Why you should check your energy bill balance this month

Your electricity and gas provider could owe you hundreds of pounds - and this month is the ideal time to check, personal finance guru Martin Lewis has said.

Energy firms in the UK are believed to be sitting on around £7bn of money that they owe back to their customers.

Many people opt to pay with direct debit as it is often cheaper and more convenient, but this builds up a surplus of credit in households' accounts.

Some may think it is better to let it sit there in preparation for the winter, particularly after the country saw bills skyrocket amid a global energy crisis.

This is generally a good budgeting strategy, but due to something known as the monthly direct debit energy cycle, Lewis has advised that May is the perfect time to ask suppliers for money owed.

What is the monthly direct debit energy cycle?

As Lewis explains using a handy chart on ITV's Good Morning Britain, someone starting with a £0 balance in January will build up their debt throughout the winter as they use more energy.

Industry data shows that this week - the start of May - is when that starts to change, with customers instead starting to build up credit.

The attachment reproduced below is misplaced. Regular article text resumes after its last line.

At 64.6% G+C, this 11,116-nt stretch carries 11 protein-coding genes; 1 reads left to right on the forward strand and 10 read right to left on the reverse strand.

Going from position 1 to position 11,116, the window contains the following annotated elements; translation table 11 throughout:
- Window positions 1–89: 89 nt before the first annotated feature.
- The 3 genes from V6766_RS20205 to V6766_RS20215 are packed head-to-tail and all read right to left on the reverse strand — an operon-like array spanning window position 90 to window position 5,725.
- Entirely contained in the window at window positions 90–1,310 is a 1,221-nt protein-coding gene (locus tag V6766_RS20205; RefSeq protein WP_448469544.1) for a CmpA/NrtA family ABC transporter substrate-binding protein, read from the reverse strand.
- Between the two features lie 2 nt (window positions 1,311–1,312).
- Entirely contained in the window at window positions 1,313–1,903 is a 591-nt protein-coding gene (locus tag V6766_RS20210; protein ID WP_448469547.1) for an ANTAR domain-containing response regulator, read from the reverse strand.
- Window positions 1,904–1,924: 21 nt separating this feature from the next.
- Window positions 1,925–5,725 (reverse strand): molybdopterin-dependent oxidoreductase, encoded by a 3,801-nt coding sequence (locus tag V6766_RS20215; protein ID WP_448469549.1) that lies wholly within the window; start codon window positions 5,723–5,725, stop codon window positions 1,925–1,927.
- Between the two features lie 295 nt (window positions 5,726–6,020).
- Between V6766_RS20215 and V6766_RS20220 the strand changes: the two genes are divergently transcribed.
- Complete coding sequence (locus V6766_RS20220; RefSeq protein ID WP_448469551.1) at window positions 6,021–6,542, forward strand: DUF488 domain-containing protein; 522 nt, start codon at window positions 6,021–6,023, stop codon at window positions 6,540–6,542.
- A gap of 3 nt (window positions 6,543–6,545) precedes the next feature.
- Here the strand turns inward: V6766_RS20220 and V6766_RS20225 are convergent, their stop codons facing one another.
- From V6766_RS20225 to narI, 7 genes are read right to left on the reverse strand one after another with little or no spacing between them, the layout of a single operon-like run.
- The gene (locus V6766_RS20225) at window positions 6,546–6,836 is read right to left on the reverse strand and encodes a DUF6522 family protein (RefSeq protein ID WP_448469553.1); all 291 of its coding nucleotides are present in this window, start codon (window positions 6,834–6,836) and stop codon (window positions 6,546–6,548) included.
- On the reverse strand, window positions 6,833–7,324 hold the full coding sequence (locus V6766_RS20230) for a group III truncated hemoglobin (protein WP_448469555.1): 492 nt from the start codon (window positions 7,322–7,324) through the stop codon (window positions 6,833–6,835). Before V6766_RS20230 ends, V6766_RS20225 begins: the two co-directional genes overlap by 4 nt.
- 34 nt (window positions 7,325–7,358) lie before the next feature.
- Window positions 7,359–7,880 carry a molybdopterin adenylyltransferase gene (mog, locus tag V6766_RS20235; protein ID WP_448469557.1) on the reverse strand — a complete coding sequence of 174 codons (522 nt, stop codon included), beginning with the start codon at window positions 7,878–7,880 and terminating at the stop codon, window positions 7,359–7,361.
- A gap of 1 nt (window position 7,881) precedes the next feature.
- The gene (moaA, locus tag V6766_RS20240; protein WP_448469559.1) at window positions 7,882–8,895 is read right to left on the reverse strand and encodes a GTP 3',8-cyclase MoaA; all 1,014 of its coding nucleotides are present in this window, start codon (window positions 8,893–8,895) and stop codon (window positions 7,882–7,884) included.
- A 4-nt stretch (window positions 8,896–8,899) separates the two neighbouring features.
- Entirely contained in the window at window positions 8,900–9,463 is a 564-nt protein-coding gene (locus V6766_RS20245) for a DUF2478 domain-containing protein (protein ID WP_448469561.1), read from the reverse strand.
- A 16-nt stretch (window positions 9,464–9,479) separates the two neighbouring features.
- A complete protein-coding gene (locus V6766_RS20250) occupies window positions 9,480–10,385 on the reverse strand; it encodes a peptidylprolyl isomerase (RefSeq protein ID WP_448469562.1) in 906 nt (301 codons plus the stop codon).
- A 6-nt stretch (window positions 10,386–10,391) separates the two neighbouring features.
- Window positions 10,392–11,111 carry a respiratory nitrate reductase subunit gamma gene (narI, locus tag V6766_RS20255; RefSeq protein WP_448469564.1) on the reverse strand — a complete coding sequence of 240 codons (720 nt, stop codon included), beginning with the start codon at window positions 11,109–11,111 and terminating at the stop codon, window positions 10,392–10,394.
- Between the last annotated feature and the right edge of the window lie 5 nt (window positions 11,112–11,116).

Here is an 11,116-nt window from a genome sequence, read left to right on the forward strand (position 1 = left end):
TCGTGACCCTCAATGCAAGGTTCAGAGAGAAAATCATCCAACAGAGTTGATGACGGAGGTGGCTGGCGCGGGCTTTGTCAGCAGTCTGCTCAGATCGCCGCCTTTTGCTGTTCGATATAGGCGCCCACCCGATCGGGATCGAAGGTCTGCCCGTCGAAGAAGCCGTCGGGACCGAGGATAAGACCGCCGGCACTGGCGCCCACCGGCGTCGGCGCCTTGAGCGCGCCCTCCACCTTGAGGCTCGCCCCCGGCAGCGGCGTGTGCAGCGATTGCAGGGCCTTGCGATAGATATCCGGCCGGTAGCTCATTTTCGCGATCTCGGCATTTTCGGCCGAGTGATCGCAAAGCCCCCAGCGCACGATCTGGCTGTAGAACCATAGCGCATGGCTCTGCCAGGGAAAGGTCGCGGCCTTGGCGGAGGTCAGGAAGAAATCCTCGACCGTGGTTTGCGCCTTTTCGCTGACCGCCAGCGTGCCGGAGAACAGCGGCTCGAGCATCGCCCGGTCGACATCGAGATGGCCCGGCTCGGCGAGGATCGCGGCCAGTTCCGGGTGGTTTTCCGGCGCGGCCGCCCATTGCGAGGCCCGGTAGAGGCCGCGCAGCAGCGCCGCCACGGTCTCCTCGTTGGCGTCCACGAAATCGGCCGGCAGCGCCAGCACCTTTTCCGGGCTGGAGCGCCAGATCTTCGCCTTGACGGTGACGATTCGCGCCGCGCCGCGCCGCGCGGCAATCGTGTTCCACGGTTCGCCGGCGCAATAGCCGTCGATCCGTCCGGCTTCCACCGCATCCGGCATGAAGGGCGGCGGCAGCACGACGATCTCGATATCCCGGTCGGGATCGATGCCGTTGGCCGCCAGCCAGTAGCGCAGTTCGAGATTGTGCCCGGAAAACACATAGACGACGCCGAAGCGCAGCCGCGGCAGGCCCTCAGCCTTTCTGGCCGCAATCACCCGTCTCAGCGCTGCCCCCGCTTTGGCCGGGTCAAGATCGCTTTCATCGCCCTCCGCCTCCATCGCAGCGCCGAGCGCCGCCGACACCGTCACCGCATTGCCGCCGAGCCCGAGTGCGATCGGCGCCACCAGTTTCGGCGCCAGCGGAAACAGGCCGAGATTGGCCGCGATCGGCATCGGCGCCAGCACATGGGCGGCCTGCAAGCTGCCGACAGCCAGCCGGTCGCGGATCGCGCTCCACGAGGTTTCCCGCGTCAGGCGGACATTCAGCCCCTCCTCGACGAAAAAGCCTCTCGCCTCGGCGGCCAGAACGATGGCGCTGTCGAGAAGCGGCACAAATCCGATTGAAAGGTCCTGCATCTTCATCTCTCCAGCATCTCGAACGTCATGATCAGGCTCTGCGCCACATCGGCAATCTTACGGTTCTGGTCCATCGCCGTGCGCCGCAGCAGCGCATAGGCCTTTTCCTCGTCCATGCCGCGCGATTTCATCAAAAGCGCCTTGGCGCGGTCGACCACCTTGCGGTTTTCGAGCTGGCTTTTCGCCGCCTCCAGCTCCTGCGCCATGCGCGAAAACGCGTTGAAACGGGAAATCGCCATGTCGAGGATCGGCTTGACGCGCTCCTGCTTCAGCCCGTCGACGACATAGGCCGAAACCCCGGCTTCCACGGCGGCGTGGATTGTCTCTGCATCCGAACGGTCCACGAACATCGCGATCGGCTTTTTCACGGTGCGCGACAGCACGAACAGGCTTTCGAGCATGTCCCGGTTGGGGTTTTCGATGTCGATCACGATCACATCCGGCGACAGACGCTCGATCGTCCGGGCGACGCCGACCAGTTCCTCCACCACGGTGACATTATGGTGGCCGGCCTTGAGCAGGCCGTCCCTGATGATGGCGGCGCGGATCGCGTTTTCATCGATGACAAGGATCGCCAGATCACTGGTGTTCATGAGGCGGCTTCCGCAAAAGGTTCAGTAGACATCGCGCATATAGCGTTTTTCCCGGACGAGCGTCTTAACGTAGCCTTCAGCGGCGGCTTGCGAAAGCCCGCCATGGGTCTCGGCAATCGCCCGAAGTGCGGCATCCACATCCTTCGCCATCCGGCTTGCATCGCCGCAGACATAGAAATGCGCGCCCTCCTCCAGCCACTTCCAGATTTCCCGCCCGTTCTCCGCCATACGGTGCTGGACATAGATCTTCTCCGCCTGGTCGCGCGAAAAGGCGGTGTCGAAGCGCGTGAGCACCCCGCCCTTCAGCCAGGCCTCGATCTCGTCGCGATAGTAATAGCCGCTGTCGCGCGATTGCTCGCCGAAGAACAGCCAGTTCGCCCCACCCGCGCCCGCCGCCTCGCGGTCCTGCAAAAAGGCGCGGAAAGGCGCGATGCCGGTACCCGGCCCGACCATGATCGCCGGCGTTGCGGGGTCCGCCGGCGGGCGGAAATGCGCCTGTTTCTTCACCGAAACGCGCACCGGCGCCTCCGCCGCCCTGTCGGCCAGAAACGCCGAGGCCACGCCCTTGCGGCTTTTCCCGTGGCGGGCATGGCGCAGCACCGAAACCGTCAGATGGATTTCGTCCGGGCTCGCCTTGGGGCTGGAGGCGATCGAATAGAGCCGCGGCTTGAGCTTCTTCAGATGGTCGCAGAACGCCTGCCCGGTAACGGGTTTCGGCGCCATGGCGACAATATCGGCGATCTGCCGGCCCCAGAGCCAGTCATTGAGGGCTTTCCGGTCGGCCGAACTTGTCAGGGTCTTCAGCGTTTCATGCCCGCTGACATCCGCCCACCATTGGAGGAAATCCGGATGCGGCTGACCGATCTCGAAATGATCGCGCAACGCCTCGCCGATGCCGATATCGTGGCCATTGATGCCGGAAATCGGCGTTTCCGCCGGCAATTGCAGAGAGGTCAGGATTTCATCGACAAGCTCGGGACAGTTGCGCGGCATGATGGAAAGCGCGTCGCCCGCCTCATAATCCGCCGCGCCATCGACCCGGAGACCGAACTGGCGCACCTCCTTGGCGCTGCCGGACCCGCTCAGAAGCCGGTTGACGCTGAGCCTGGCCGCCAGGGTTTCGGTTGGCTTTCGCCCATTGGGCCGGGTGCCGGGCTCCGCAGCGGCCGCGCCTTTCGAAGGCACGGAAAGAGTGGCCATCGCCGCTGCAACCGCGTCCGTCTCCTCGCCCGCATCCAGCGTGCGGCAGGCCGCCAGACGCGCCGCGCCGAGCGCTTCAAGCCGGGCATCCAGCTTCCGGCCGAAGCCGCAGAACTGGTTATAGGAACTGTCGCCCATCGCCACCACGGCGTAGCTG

This then peaks in November, as cold weather starts to take its toll, prompting debt to suppliers to start accumulating again.

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Based on this cycle, this week is the week of the year where consumers should have the least amount of credit, Lewis told GMB.

How much someone will have will depend on when they signed up with their energy firm, but nonetheless, Lewis says there's no reason to be in credit at the start of May, as the money is of little use at this time of year.

"If you're two or three months in credit right now, that's too much. Of course you need to have done a meter reading so the firm is accurate on what your credit is," he told the show.

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"Right now is the time to go to your energy account, have a look at whether you're in credit or not, and if you are in credit and it's a substantial amount - well, it's not always that easy to do, but this is when I'd be asking for the money back.

"At the start of May, you shouldn't really have any energy credit, you don't need any."

However, some customers have reported that they've had to fight for their money back, despite them being legally required to provide refunds if too much credit has built up, MoneySavingExpert advises.

Customers can make a complaint via Resolver, which will fast-track disputes to the Energy Ombudsman if they can't be resolved.